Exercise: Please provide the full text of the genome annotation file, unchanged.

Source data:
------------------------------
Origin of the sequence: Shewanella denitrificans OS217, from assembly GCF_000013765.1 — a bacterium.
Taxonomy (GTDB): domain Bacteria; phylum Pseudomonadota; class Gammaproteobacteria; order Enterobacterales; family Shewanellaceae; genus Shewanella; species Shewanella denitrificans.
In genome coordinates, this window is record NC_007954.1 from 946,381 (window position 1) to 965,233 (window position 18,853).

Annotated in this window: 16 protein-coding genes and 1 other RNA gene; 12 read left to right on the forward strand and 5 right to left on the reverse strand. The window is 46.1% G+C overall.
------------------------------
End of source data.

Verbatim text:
Origin of the sequence: Shewanella denitrificans OS217, from assembly GCF_000013765.1 — a bacterium.
Taxonomy (GTDB): domain Bacteria; phylum Pseudomonadota; class Gammaproteobacteria; order Enterobacterales; family Shewanellaceae; genus Shewanella; species Shewanella denitrificans.
In genome coordinates, this window is record NC_007954.1 from 946,381 (window position 1) to 965,233 (window position 18,853).

Annotated in this window: 16 protein-coding genes and 1 other RNA gene; 12 read left to right on the forward strand and 5 right to left on the reverse strand. The window is 46.1% G+C overall.